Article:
Susan Greene handcuffed

In this July 5, 2018, photo, Denver police approach Susan Greene, editor of The Colorado Independent, as she was taking photos of them standing near a naked man on a downtown Denver sidewalk. Greene says police told her to stop taking photos and, when she refused, handcuffed her. She was later released. Colorado law protects the public's right to photograph peace officer actions.

Two Denver police officers broke the rules when they detained an editor of a news website who was observing them as they dealt with a naked man on a sidewalk last year, officials have determined.

David Sachs of Denverite reports that officers Adam Paulsen and James Brooks were determined to have violated Denver Police Department policy when they handcuffed and held Colorado Independent editor Susan Greene and took her cellphone, which she was using to shoot pictures of the officers.

In a DPD statement, the department noted that members of the public have a legal right to observe and record police activities. The officers will be docked two days' pay as punishment, Denverite reported.

> INSIGHTS | Cuffing reporter renders poor verdict on Denver

The incident happened July 5, 2018, near Colfax Avenue and Grant Street in downtown Denver.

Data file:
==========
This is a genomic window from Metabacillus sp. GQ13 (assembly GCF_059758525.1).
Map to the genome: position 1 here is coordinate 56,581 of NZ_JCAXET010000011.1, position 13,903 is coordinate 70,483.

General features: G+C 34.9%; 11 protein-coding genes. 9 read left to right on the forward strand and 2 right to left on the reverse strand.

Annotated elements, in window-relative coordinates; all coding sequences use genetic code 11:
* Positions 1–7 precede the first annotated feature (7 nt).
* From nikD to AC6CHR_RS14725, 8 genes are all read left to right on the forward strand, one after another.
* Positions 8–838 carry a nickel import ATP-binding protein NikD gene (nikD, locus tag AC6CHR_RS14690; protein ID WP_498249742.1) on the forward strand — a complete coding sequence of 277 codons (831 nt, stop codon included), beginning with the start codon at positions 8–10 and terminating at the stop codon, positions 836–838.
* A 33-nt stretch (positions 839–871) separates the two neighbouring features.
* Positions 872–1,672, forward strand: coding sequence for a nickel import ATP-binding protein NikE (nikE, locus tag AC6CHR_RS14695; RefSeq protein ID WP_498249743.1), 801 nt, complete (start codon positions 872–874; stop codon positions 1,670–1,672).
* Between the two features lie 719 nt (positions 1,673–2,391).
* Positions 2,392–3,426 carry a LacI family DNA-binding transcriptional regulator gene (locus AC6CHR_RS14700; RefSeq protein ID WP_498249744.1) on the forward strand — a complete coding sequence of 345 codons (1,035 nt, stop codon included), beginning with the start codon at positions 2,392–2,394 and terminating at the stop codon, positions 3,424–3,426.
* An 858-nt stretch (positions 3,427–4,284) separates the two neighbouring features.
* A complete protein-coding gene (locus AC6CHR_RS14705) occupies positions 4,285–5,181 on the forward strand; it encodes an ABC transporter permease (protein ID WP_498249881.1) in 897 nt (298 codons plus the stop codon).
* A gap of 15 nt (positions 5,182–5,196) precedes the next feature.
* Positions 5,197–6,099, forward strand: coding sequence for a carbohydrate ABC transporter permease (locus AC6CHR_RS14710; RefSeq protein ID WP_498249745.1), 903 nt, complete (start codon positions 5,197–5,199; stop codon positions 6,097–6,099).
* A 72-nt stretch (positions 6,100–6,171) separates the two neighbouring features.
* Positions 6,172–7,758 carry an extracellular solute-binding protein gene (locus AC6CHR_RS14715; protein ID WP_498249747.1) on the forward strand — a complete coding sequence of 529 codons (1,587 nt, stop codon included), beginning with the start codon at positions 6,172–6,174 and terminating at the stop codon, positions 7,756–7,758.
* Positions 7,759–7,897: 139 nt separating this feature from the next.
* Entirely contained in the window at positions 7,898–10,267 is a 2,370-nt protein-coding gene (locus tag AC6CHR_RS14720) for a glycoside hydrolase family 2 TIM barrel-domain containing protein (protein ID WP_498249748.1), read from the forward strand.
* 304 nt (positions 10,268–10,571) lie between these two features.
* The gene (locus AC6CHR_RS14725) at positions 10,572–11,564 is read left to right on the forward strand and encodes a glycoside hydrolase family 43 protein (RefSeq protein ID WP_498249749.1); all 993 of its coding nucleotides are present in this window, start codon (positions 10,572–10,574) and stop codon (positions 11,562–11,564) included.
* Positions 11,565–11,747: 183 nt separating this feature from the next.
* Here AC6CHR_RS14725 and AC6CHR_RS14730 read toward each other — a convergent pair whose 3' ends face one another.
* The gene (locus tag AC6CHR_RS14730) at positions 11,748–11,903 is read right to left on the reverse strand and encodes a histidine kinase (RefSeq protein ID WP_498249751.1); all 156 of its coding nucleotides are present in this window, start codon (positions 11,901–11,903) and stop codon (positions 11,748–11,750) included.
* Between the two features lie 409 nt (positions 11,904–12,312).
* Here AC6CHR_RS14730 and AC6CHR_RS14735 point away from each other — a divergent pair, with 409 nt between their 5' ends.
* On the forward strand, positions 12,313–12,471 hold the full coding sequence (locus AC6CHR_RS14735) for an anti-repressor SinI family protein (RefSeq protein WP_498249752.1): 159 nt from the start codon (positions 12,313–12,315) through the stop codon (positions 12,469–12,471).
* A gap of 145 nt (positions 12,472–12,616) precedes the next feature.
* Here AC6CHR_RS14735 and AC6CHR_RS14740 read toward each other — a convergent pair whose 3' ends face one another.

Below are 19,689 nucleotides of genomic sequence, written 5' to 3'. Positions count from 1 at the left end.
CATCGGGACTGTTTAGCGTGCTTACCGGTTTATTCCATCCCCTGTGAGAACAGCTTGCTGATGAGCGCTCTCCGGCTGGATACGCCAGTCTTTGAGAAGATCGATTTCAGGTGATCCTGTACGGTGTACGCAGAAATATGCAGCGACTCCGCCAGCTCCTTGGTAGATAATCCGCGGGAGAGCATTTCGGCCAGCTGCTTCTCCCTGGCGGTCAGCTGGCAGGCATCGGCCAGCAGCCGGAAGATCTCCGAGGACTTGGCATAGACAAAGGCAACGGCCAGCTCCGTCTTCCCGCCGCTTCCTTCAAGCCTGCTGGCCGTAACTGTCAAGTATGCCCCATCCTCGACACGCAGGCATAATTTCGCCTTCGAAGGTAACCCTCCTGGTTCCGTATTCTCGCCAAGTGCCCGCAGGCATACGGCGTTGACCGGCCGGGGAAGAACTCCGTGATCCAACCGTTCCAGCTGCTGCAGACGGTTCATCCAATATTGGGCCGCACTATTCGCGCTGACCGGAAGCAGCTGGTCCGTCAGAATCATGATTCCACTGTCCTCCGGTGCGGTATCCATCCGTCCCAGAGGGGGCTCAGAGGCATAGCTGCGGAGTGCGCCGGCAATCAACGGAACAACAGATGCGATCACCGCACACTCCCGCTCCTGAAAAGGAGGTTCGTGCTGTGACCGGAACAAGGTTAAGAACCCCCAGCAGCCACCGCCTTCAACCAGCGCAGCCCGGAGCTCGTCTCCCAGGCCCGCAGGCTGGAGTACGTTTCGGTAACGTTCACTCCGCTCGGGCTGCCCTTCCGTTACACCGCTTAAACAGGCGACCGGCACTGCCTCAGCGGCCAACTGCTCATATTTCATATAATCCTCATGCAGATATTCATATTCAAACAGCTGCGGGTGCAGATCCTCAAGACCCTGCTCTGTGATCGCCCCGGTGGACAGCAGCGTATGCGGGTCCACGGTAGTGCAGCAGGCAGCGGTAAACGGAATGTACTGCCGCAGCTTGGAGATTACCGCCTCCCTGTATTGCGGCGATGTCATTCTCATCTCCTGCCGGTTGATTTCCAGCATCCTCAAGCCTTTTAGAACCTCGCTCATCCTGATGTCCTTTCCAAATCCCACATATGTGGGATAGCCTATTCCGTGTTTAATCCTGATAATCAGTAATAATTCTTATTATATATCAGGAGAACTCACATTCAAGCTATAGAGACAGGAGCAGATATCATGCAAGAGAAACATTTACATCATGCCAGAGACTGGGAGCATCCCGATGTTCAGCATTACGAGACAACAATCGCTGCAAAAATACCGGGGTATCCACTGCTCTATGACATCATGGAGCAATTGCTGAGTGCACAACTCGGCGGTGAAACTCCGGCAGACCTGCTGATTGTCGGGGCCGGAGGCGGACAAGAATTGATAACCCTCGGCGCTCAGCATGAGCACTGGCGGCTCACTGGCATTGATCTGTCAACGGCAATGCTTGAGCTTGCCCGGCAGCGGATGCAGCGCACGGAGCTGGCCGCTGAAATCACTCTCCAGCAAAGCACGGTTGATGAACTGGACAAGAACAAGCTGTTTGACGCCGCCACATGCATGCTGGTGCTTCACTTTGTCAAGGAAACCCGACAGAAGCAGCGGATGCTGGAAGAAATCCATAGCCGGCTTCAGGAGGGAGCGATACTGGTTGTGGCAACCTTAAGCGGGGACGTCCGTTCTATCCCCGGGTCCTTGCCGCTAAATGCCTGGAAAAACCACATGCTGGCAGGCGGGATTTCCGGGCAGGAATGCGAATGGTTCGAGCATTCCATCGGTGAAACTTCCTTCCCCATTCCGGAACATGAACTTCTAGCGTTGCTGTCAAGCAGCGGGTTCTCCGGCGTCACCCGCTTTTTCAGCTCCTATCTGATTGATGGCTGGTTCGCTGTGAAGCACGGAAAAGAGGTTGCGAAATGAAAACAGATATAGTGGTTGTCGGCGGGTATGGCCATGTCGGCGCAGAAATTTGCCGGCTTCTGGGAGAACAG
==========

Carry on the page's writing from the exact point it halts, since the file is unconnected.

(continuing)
According to Associated Press accounts at the time, Greene happened upon two officers dealing with a handcuffed naked man lying on the sidewalk, and began photographing the situation with her phone. Police later said the man was "in crisis."

Greene said at the time that police told her to stop taking pictures and, when she refused, handcuffed her and put her in a patrol car. She said she complained the officers were hurting her — and that they replied she was hurting herself by resisting.

She said an officer ignored her assertions that she had a First Amendment right to take photos on a public sidewalk. Colorado law protects the public’s right to record the actions of peace officers.

Greene said she was released after the officer consulted with someone on his cellphone.

DPD launched an internal investigation following the incident. Weeks afterward, Denver District Attorney Beth McCann announced there was not enough evidence to file and prove criminal charges against the officers.

Greene has been with the Independent since 2013. She previously worked at the Denver Post and newspapers in California and Nevada.

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